In 2010, WeWork opened their first space in New York City. Eight years, and many billions later, WeWork is now the most hyped startup in the world.
By definition, WeWork’s model is ridiculously straightforward. WeWork is an office leasing company…that doesn’t own any properties.
What WeWork does is this:
They take up big commercial leases. They then decorate the space in their signature style with beer and coffee on tap. From there, WeWork rents out the same office space to freelancers, startups and smaller businesses in smaller chunks and month-to-month.
By comparison, major property owner REIT SL Green — which actually owns real estate — is valued at $8.9B.
This insane level of growth has led to industry chatter that WeWork could be overvalued. In fact, others say their real valuation figure is $3B, based on revenue metrics of competitors like IWG and Regus.
Not to mention this: WeWork isn’t even profitable.
To make some sort of sense of all this, let’s take a look at their model, what they’re up to, and what’s in store for the coworking giant.
Creating efficient ecosystems
No longer a new entrant to the shared office space economy, WeWork aims to be the go-to platform for businesses.
Or as they say, in the WeWork Manifesto: “First, Office Space. Next, the World.”
Rather than just offering space, WeWork’s business model enables startups to focus on driving their business through the community of startups in their spaces.
One of its primary goals is to create an ecosystem that provides a range of services—right from free drinks to conference rooms and wireless services.
From the standpoint of managing space, WeWork has an efficiency that would make any slumlord green with envy (and that’s a compliment): WeWork has one workstation for every 50 square feet.
Crammed up space aside—the companies seem to like working side-by-side, WeWork’s disruptive model has played host to over 250,000 members across 22 countries.
Most analysts remain upbeat about its momentum, as well. Especially with its plans to open almost 400 offices across 27 countries in 2019. A move that will double the number of members year-over-year.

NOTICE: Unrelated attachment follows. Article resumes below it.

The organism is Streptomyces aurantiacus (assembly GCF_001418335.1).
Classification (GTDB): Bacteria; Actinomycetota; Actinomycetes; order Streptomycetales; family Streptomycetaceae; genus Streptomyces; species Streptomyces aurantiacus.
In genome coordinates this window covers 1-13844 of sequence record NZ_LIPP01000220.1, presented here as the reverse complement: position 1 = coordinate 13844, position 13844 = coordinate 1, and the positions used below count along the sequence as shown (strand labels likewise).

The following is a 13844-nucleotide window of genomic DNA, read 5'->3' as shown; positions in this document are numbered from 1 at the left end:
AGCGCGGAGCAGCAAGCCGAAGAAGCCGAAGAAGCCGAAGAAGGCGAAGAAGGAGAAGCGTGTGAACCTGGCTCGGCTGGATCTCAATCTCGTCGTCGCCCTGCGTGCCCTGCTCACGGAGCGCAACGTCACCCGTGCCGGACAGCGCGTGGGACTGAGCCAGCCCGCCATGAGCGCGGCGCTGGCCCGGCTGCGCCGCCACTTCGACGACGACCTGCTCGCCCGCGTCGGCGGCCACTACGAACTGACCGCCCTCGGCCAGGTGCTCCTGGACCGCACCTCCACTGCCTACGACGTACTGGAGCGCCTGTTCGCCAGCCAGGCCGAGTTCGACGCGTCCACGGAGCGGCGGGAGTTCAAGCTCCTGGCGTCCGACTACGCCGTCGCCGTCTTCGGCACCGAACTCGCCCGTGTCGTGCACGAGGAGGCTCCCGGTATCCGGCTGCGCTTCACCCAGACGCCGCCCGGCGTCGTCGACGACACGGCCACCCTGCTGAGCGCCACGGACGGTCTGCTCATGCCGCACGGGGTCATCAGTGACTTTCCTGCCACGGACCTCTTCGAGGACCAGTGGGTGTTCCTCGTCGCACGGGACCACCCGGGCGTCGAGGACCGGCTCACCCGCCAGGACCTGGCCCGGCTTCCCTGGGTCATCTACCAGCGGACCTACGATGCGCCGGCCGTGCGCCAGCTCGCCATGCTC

Co-working to ‘co-living’
The next business vertical is the co-living one with their WeLive concept. Their first one opened in 2016 right above an existing WeWork office on 110 Wall Street in New York City.
With WeLive, WeWork offers furnished, move-in apartments with a similar ethos to the office space—just show up with your bag and you’re ready to live.
The rents for these apartments will be inclusive of internet connection and cleaning services, with similar short-term month-to-month leases.
The company’s “WeLive” business model can be a high growth segment for WeWork. The co-living vertical might offset any decline in demand from commercial businesses.
But are they profitable, though?!
No. We mentioned that. But they don’t necessarily want to be. And they are hacking their top line revenue substantially.
An increase in occupancy rates has led WeWork to squeeze more revenue out of existing markets. Rapid expansion also played a major role in revenue growth.
Strategic choice or not, WeWork continues to book losses and burn cash. In the first six months of 2018, WeWork posted losses of $723M on revenue of $764M.
This does not concern investors as they are looking at the huge market opportunity available for WeWork. Japan-based Softbank, one of the largest investors in WeWork, has invested a whopping $4.4B in the company.
(That’s another story we will tell another time. Including how CEO Adam Neumann rode with the Softbank boss and signed a $3B investment deal on a digital cocktail napkin right there.)
The money backers expect WeWork’s valuation to reach $35B in the next round of funding.
This would put WeWork above other unicorns including Airbnb ($31B) and SpaceX (approx. $22B), making it the second-most valuable start-up in the United States behind Uber.
6 Questions You Must Ask Yourself To Improve Your Health And Productivity
Engaging the right mentality. Whether it’s fitness, business or just self-improvement, setting your personal goals is just like setting any other major goals in life:
You need to be in the right state of mind in order to develop the discipline for progress.
Below are some mental exercise questions to help you gauge where you are mentally. Ask yourself the following questions.
Q1: Why is it important to be honest with myself?
Being honest with myself not only helps me identify a problem but more importantly, identify a solution.
By being honest with myself, not only do I give myself an opportunity to understand how I confront my problems, but I also give myself room to understand my priorities and goals.
Q2: What contributed to my current state of health?
Not exercising consistently, eating out on a daily basis, nurturing destructive habits with my current habits and routines. In other words, set a plan to address it—and then do.
Q3: How can I achieve a better state of health?
Follow a workout plan, develop the habit of consistent exercise, hiring a personal trainer who can guide me towards my goals. Create a list of healthy foods to eat, reach out to a friend who has similar goals and work together.
Accountability is everything.
Q4: What has been my biggest setback from reaching my goals?
Procrastination, not having a clear set of goals, and bad habits. It’s really that simple.
Q5: Why have I not applied these solutions yet?
Example Answer: “I’m not sure where to start, I haven’t taken the time to think about these things.”
Q6: Is it possible to change any of the negative answers I listed?